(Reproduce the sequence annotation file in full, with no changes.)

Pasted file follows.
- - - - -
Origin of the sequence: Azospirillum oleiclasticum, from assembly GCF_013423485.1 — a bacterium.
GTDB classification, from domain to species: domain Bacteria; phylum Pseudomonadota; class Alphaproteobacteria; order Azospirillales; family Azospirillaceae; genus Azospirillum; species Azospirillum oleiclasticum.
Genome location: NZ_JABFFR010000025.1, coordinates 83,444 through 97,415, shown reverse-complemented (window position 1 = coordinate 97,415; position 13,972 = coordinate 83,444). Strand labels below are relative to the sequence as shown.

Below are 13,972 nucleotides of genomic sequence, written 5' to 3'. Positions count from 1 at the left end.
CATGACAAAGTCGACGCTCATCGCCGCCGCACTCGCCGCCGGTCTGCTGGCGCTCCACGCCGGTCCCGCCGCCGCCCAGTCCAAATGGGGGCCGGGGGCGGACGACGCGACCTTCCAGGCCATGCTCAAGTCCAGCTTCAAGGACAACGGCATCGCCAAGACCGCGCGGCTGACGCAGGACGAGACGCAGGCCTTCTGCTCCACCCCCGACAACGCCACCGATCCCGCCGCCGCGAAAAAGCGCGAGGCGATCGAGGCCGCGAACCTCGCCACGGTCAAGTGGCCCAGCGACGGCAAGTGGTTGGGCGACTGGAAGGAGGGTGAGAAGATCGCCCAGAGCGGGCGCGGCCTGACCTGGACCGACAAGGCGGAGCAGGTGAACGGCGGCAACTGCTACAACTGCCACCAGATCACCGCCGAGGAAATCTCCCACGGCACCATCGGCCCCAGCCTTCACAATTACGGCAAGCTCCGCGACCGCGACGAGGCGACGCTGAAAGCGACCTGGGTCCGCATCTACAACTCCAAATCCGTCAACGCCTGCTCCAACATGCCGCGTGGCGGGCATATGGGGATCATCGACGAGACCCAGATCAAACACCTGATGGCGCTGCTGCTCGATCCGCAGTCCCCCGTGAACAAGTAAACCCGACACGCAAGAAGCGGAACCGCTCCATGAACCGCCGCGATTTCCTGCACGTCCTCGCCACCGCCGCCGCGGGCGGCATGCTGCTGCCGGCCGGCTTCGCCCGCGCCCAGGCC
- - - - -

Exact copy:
Origin of the sequence: Azospirillum oleiclasticum, from assembly GCF_013423485.1 — a bacterium.
GTDB classification, from domain to species: domain Bacteria; phylum Pseudomonadota; class Alphaproteobacteria; order Azospirillales; family Azospirillaceae; genus Azospirillum; species Azospirillum oleiclasticum.
Genome location: NZ_JABFFR010000025.1, coordinates 83,444 through 97,415, shown reverse-complemented (window position 1 = coordinate 97,415; position 13,972 = coordinate 83,444). Strand labels below are relative to the sequence as shown.

Below are 13,972 nucleotides of genomic sequence, written 5' to 3'. Positions count from 1 at the left end.
CATGACAAAGTCGACGCTCATCGCCGCCGCACTCGCCGCCGGTCTGCTGGCGCTCCACGCCGGTCCCGCCGCCGCCCAGTCCAAATGGGGGCCGGGGGCGGACGACGCGACCTTCCAGGCCATGCTCAAGTCCAGCTTCAAGGACAACGGCATCGCCAAGACCGCGCGGCTGACGCAGGACGAGACGCAGGCCTTCTGCTCCACCCCCGACAACGCCACCGATCCCGCCGCCGCGAAAAAGCGCGAGGCGATCGAGGCCGCGAACCTCGCCACGGTCAAGTGGCCCAGCGACGGCAAGTGGTTGGGCGACTGGAAGGAGGGTGAGAAGATCGCCCAGAGCGGGCGCGGCCTGACCTGGACCGACAAGGCGGAGCAGGTGAACGGCGGCAACTGCTACAACTGCCACCAGATCACCGCCGAGGAAATCTCCCACGGCACCATCGGCCCCAGCCTTCACAATTACGGCAAGCTCCGCGACCGCGACGAGGCGACGCTGAAAGCGACCTGGGTCCGCATCTACAACTCCAAATCCGTCAACGCCTGCTCCAACATGCCGCGTGGCGGGCATATGGGGATCATCGACGAGACCCAGATCAAACACCTGATGGCGCTGCTGCTCGATCCGCAGTCCCCCGTGAACAAGTAAACCCGACACGCAAGAAGCGGAACCGCTCCATGAACCGCCGCGATTTCCTGCACGTCCTCGCCACCGCCGCCGCGGGCGGCATGCTGCTGCCGGCCGGCTTCGCCCGCGCCCAGGCC